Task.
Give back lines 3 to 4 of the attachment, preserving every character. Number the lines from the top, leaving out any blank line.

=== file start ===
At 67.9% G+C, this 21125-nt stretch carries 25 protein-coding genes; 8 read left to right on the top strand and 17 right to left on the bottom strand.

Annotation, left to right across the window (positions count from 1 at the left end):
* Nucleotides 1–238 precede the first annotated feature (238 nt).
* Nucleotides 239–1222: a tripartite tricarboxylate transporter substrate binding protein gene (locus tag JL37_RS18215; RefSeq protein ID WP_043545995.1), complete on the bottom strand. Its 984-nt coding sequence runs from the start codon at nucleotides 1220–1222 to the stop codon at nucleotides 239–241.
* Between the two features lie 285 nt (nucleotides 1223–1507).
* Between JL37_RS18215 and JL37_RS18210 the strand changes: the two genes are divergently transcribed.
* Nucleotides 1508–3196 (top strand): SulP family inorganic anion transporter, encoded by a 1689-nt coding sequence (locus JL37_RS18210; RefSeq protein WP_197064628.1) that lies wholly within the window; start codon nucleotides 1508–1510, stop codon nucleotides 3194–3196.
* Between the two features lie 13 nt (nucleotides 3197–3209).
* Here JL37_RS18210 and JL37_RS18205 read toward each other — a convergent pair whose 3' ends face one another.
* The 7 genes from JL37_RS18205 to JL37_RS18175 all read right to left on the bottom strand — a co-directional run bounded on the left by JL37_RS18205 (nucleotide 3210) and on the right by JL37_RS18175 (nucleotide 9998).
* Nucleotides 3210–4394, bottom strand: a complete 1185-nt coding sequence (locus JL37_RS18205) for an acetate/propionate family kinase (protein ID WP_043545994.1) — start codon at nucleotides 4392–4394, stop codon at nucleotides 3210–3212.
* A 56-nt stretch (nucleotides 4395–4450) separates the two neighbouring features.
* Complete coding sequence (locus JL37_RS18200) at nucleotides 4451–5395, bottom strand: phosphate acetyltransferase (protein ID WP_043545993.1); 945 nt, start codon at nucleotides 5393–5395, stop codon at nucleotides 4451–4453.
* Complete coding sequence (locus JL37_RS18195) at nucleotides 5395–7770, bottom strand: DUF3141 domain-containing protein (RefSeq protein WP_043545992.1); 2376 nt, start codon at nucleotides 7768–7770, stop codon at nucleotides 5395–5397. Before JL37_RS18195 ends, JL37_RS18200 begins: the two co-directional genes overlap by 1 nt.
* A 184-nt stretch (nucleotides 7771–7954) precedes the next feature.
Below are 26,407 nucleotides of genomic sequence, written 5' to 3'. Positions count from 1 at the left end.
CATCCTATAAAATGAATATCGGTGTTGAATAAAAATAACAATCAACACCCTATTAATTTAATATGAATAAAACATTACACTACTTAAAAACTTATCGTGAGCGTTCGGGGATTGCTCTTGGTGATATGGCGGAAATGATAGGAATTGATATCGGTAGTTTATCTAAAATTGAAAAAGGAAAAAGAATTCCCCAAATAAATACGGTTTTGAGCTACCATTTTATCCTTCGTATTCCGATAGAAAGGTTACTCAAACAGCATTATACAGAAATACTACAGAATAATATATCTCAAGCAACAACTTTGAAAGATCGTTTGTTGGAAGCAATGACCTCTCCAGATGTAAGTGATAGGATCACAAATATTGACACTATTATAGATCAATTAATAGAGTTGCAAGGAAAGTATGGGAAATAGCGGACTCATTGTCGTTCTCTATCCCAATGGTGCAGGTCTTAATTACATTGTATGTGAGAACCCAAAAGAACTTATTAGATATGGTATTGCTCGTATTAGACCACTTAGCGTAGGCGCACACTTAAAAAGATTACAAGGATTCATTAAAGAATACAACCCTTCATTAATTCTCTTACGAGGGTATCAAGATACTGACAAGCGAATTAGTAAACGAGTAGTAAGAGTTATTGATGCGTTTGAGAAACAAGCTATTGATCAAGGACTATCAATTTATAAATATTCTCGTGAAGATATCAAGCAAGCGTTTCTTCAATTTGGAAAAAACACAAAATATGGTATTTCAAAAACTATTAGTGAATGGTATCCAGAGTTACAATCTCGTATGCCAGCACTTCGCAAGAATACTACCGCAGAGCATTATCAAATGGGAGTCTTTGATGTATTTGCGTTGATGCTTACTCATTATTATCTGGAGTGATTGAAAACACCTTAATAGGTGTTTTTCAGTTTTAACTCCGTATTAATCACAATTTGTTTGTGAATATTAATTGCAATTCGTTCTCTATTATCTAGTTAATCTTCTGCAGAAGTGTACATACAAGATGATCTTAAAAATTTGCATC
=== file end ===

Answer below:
* Nucleotides 1–238 precede the first annotated feature (238 nt).
* Nucleotides 239–1222: a tripartite tricarboxylate transporter substrate binding protein gene (locus tag JL37_RS18215; RefSeq protein ID WP_043545995.1), complete on the bottom strand. Its 984-nt coding sequence runs from the start codon at nucleotides 1220–1222 to the stop codon at nucleotides 239–241.